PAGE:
NORMAN, Okla. —
A small group of people from Kentucky and Indiana came together to form a relief group after a series of tornados devastated parts of Oklahoma May 19.
The 12-person group, some of whom were victims of the March 2, 2012, tornado in Southern Indiana, named itself Indiana Cares, and in a caravan of five vehicles packed full with relief supplies, departed for Norman, Okla. from Henryville Friday and made the return trip Sunday.
The group had planned to drive the 775-mile journey straight to Noman, nine miles south of heavily damaged Moore, Okla., where it had made contact with a church that was going to delegate its volunteer efforts in the surrounding area.
But, while driving through Carthage, Mo., nearly 255 miles from their destination, fierce storms forced four of the five vehicles to leave the interstate as another set of tornados had begun to touch down in the Moore area about 9 p.m. Friday.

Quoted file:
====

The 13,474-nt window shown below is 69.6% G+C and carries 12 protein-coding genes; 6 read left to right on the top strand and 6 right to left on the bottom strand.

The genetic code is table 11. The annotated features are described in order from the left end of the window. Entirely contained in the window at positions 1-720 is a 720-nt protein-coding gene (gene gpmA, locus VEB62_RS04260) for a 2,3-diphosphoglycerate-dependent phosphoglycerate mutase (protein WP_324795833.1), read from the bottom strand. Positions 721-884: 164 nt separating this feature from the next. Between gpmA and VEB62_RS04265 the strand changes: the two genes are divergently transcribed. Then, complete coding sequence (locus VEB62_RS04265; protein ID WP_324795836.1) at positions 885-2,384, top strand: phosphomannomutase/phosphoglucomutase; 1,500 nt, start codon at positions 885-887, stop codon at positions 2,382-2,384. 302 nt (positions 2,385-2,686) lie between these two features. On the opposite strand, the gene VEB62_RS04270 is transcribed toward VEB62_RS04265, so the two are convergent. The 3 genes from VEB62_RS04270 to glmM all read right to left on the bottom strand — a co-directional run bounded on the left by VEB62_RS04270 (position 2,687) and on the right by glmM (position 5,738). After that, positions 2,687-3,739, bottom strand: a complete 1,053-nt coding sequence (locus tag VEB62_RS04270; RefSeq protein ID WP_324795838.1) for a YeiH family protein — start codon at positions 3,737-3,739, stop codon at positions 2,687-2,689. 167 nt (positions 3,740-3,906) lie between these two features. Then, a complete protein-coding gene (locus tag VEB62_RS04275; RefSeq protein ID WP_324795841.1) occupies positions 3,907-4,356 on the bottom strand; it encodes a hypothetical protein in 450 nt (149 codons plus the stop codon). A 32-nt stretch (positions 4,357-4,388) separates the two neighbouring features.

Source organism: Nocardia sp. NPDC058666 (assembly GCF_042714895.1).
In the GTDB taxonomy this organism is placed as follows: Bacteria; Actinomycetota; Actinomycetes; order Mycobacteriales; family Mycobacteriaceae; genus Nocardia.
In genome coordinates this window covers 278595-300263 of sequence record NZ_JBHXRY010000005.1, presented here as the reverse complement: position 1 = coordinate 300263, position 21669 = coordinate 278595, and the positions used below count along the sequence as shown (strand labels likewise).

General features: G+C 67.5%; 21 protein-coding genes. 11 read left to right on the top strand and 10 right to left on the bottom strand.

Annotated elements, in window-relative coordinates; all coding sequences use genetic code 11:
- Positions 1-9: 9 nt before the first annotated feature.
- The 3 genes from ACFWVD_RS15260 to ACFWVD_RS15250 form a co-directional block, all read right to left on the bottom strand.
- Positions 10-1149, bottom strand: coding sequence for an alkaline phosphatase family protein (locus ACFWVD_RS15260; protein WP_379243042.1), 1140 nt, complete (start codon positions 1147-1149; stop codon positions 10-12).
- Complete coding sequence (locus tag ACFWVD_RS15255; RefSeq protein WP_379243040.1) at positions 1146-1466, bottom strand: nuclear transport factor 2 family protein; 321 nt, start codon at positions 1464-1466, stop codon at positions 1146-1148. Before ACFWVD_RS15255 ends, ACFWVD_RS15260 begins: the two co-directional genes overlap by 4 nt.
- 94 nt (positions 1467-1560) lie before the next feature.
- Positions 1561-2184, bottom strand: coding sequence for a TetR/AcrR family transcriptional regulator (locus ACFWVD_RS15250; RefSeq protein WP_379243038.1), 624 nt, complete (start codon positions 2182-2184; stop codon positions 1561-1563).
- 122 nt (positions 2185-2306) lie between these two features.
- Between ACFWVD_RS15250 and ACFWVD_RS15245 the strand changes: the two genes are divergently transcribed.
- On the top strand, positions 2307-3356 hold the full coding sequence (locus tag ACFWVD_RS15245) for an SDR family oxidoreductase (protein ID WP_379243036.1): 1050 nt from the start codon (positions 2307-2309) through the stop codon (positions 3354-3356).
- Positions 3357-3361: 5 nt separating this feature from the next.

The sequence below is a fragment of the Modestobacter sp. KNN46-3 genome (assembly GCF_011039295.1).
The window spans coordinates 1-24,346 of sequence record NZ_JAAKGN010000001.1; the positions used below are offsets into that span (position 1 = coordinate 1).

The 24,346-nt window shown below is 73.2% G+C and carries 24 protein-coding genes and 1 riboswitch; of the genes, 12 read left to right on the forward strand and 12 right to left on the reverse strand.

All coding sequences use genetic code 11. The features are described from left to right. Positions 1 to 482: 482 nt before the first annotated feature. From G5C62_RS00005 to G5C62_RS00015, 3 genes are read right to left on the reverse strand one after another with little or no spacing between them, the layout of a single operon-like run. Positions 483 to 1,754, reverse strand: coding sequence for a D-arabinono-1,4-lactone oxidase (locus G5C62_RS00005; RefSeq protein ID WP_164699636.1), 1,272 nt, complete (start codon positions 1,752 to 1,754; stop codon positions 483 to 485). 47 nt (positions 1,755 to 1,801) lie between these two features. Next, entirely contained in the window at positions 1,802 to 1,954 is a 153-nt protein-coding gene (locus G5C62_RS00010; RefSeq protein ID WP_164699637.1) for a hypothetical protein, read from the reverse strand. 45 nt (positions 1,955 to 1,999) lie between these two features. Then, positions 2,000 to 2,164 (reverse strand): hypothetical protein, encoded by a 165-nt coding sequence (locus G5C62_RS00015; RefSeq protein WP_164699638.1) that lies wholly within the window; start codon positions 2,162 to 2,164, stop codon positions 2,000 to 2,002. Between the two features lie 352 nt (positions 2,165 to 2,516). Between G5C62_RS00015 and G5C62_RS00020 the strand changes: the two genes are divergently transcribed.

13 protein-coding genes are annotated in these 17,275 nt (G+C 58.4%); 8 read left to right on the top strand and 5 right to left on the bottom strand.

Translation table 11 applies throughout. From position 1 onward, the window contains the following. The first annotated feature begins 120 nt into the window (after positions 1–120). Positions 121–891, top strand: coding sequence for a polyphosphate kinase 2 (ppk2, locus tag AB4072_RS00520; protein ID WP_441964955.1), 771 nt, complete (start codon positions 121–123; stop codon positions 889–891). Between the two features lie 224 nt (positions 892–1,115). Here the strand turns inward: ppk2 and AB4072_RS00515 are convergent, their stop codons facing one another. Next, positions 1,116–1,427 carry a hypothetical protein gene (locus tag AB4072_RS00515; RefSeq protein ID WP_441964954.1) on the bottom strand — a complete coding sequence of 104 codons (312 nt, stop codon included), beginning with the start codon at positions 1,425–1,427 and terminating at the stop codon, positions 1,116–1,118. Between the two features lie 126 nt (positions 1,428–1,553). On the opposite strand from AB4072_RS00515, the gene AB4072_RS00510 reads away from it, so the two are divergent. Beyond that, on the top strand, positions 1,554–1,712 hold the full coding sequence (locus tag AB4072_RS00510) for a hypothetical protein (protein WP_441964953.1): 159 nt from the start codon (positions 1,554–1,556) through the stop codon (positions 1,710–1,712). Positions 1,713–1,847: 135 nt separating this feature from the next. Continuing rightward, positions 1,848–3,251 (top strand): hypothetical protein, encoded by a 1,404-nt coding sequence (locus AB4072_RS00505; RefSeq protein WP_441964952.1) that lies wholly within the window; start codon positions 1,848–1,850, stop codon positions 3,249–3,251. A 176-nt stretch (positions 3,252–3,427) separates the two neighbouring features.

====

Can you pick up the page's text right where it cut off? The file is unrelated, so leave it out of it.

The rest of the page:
A full-sized van driven by Leroy Swanson, 74, the eldest of the volunteers, of Greensburg, and occupied by Paula Myers, 58, of Vevay, continued into the storm, and would remain separated from their fellow volunteers until the following afternoon.
In Carthage, the group waited outside of a McDonald’s parking lot for the storm to subside, but the 10 remaining volunteers soon found themselves taking refuge in the restaurant’s bathroom with teenage McDonalds employees.
The city’s emergency sirens rang loud as the weather worsened, and black clouds, rain and hail quickly descended on the small Missouri community. It was at this point the volunteers, who had left Indiana to give tornado relief, first thought they may soon be on the other end of relief efforts.
Nearly an hour later the severity of the Carthage storm subsided slightly, and the group, led by Indiana Cares organizers Jennifer McConahay, a stay-at-home Henryville mom, and Jennifer Corkum, of Scottsburg, a college student, pushed on to Norman, still more than three hours away.